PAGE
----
That which gives us a sense of now. That which seems to be of now. In every era, these tend to be received positively, because they make us conscious of ourselves as beings living through the same times, and let us feel that we are sharing something. Perfect proof of this may be found in the millions of “liked” photos on social media. The key words are sense, and sensibility. Perhaps we can refer to this variety of now as “now as imagery.” That is, now as what one might call collective fantasy.
This “now as imagery” is ephemeral, and highly mutable; no more than something divorced from the past, with the presentiment of a promising future. Which is why however, it intoxicates us and even if just for a moment, allows us to forget the isolation of being alone. Even, perhaps, forget a past hard to forget. The “now as imagery” thus made a device for our desires joins hands with consumerist culture, infesting every aspect of daily life, escapable by none.

Yoshiyuki Okuyama debuted as a photographer in 2011. His maiden work Girl was suffused with a tranquil, transient quality reminiscent of cuts from a 8mm short film. Characterized by the repeated appearance of a hazy female figure, its curtain by a wall, and the detail of the sheets, seem to flutter between dream and reality, the sweetness of being alone when faced with the gap between oneself, and someone almost but not quite able to be reached, hanging about the images along with a vague whiff of madness.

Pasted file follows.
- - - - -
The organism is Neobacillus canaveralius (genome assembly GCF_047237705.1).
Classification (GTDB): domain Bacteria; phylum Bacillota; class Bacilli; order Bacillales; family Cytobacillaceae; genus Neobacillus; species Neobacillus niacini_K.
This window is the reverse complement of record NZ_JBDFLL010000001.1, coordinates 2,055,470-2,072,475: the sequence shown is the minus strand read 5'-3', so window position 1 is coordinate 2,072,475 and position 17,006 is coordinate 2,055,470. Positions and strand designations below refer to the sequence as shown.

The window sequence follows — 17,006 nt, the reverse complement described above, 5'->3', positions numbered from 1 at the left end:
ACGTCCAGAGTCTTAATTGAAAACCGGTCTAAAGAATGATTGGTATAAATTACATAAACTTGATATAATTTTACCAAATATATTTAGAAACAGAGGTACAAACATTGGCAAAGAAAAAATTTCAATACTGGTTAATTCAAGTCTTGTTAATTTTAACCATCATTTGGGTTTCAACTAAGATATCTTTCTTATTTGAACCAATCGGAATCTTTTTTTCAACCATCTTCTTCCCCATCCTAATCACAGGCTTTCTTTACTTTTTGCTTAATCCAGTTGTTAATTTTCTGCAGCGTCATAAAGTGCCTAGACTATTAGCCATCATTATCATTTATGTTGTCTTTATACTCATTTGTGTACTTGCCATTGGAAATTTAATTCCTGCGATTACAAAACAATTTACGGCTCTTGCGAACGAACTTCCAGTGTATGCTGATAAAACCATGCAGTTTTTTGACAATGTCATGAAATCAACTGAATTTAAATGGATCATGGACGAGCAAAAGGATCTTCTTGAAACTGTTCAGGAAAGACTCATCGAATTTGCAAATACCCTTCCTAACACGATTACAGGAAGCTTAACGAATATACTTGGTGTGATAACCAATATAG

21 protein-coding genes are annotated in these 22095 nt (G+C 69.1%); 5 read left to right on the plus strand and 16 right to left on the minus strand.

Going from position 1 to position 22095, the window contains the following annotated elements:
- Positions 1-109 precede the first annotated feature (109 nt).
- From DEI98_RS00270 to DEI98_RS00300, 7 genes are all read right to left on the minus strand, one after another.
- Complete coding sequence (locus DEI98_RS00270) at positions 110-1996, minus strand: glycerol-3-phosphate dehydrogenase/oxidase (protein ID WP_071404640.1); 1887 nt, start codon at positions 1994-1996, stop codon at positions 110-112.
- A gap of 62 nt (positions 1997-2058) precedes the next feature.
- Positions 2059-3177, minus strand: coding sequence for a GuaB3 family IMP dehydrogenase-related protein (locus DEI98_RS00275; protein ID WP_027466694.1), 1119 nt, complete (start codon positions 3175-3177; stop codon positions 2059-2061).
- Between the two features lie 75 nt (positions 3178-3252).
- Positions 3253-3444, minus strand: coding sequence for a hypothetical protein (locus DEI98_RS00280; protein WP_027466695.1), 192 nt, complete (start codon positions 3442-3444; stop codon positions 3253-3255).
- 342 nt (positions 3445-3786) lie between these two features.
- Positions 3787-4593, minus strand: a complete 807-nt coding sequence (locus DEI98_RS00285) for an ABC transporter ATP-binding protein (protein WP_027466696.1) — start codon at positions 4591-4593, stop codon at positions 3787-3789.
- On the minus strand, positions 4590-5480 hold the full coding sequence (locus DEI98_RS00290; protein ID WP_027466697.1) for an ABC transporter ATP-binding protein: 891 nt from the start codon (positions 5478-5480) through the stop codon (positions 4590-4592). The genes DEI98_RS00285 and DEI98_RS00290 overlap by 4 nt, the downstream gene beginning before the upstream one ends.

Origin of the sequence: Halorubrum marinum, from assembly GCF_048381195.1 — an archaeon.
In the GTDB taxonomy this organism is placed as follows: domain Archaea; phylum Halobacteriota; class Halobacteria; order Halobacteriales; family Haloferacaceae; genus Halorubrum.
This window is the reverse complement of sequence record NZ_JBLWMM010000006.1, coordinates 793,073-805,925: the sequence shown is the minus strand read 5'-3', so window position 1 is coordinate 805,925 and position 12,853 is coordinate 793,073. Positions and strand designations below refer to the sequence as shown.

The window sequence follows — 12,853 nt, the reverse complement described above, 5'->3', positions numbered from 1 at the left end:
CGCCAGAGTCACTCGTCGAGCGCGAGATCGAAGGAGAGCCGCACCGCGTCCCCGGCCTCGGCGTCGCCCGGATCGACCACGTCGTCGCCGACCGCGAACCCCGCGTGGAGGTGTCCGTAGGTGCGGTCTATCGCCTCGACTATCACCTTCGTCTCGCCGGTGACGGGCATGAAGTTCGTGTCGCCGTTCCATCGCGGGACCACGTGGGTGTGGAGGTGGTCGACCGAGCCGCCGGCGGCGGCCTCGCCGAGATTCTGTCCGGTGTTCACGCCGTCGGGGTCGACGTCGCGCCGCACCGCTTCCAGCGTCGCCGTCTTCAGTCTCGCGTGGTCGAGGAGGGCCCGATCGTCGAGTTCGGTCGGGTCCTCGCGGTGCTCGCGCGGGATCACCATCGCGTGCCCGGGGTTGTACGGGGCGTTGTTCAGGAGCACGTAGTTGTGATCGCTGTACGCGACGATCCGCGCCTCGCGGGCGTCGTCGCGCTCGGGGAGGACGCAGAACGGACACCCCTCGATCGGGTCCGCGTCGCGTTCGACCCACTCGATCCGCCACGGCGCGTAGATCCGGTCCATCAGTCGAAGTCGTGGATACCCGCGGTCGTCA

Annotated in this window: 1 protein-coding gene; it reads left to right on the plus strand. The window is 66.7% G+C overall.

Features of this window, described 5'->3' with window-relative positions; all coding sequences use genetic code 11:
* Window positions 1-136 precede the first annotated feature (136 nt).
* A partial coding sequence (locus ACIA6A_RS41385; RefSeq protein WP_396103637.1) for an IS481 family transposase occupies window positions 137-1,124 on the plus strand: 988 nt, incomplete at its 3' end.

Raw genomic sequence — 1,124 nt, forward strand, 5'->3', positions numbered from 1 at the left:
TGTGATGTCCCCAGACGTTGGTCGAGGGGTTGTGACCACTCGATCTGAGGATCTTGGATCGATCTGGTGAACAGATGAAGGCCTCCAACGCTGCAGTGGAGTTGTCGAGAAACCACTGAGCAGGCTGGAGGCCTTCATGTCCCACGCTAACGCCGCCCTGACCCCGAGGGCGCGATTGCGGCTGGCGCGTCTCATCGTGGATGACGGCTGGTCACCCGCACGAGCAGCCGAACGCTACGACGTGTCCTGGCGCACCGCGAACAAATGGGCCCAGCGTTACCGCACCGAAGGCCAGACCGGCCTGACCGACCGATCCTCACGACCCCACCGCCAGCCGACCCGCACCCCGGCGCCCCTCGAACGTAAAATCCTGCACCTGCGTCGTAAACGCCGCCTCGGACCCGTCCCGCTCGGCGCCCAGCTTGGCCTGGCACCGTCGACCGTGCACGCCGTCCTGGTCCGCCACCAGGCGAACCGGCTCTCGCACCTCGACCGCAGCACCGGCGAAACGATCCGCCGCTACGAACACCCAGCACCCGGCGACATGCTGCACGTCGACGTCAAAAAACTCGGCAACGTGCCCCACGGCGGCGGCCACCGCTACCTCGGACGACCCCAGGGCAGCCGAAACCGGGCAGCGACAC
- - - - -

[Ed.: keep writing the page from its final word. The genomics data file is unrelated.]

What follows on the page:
Once out into the world, these introverted, naive images embodied in the work of a youth on the verge of twenty were an instant hit. Now finding himself fielding a flood of offers, with his innate sincerity and dexterity, Okuyama responded the best he could. Yet amid this undeniable success, perhaps he gradually became bewildered by the way his photos were only being consumed in the “now as imagery,” because where they arose from was a much smaller world, a surprisingly frail and easily wounded world, far removed from such collective fantasy. Although one could say it was that very frailty that had proven so seductive.